• However, ongoing research has shown that injuries - along with lifestyle factors such as diet and exercise - are not correlated with an increased sarcoma risk. (moffitt.org)
  • Diet may also modulate risk. (wikipedia.org)
  • immune
  • This is particularly true, and there is added risk, in particular situations such as medication that suppresses the immune system or advancing age. (wikipedia.org)
  • colon
  • Being overweight (especially having a larger waistline) raises the risk of colon and rectal cancer in both men and women, but the link seems to be stronger in men. (cancer.org)
  • identification of risk factors
  • When done thoughtfully and based on research, identification of risk factors can be a strategy for medical screening. (wikipedia.org)
  • The identification of risk factors that are allegedly predictive of offending and reoffending (especially by young people) has heavily influenced the criminal justice policies and practices of a number of first world countries, notably the UK, the USA and Australia. (wikipedia.org)
  • overweight
  • If you are overweight or obese (very overweight), your risk of developing and dying from colorectal cancer is higher. (cancer.org)
  • cause
  • Although many epidemiological risk factors have been identified, the cause of any individual breast cancer is most often unknowable. (wikipedia.org)
  • patient
  • Due to this factor, the patient may require blood transfusions to make up for the blockage in the beta-chains. (wikipedia.org)
  • main
  • Then I will describe to you the two main systems…the US uses for risk factor surveillance:…the NHANES and the BRFSS. (lynda.com)
  • If you're concerned about your risk of developing hypothyroidism, there are two main factors to consider-age and sex. (endocrineweb.com)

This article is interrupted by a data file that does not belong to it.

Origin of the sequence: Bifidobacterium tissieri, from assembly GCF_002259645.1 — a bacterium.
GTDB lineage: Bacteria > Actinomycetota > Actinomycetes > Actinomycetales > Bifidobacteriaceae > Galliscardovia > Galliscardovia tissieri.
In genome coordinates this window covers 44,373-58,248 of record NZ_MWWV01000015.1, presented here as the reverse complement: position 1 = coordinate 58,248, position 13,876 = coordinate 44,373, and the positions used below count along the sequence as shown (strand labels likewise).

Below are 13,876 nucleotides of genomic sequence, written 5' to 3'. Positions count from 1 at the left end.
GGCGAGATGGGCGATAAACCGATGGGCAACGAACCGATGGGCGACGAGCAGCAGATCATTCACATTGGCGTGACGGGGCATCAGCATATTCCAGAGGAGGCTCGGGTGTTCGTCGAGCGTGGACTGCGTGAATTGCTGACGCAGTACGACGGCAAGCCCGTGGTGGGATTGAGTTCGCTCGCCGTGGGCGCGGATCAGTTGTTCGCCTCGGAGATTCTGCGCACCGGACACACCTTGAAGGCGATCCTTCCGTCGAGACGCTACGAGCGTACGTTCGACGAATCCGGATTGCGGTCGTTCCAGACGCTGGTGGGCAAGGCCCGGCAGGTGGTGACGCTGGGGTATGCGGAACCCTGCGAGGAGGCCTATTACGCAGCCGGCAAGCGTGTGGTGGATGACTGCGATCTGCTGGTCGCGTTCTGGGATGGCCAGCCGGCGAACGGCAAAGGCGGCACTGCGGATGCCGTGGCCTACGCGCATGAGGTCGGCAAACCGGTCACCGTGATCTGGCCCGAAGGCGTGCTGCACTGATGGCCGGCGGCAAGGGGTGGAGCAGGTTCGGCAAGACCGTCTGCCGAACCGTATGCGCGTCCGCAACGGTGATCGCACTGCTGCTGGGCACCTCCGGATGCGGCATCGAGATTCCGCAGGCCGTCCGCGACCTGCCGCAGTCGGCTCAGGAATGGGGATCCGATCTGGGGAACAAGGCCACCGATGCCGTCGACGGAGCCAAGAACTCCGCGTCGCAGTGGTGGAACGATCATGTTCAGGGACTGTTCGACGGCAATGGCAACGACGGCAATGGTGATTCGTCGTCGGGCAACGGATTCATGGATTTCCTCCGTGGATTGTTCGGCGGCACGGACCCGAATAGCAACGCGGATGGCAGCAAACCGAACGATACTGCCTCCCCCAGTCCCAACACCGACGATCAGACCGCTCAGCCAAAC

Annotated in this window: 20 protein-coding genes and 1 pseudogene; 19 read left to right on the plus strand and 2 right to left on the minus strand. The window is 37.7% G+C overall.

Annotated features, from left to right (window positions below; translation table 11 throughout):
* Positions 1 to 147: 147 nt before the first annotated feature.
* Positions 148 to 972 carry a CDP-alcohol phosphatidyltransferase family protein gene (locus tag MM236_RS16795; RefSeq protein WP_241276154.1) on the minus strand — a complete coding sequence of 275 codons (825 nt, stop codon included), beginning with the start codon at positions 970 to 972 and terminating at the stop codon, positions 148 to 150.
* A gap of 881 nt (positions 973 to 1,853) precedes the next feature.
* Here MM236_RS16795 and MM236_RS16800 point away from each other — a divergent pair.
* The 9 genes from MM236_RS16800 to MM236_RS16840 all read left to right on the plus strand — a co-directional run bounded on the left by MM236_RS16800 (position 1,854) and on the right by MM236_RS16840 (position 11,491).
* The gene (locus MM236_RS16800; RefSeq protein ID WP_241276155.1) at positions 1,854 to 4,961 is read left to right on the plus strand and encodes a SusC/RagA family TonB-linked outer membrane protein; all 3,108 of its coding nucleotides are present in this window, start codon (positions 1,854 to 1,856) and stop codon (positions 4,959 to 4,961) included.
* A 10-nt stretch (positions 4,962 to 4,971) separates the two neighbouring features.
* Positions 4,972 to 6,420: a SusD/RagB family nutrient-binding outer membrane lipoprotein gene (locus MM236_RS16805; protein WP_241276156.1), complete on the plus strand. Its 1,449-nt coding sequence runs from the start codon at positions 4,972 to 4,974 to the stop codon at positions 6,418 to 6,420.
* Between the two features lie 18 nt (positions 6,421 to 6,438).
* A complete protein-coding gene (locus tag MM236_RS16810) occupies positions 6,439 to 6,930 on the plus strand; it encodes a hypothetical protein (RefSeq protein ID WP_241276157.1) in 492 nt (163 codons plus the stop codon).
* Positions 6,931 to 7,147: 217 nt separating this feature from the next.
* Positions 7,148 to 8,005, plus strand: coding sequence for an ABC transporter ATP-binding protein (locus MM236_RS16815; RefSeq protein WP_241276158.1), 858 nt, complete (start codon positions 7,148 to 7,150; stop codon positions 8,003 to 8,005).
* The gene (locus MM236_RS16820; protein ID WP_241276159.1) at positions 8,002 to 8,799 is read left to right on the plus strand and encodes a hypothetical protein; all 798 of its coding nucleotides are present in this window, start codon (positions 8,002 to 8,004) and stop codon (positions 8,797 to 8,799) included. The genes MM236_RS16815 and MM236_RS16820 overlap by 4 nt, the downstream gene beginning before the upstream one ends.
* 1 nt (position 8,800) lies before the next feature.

• FAIR's main document is "'Measuring and Managing Information Risk: A FAIR Approach The document first defines what risk is. (wikipedia.org)
  • creates
  • If a state structure is weak and provides poor basic services for the citizens, restricted the rule of law, or has a lack of civilian protection, it also creates a higher risk and could become unstable. (wikipedia.org)
  • diabetes
  • Diabetes mellitus is also an important risk factor that is growing in importance in developing countries. (wikipedia.org)
  • People with diabetes mellitus are at increased risk of contracting tuberculosis, and they have a poorer response to treatment, possibly due to poorer drug absorption. (wikipedia.org)
  • potential
  • Our unique bench-to-bedside approach means that as soon as we discover a new treatment option, diagnostic technique or potential risk factor, we can implement that knowledge to expand our offerings and improve each patient's quality of life. (moffitt.org)
  • example
  • For example, driving-while-intoxicated (DWI) history is a risk marker for pilots as epidemiologic studies indicate that pilots with a DWI history are significantly more likely than their counterparts without a DWI history to be involved in aviation crashes. (wikipedia.org)
  • For example, among immigrants in London from the Indian subcontinent, vegetarian Hindu Asians were found to have an 8.5 fold increased risk of tuberculosis, compared to Muslims who ate meat and fish daily. (wikipedia.org)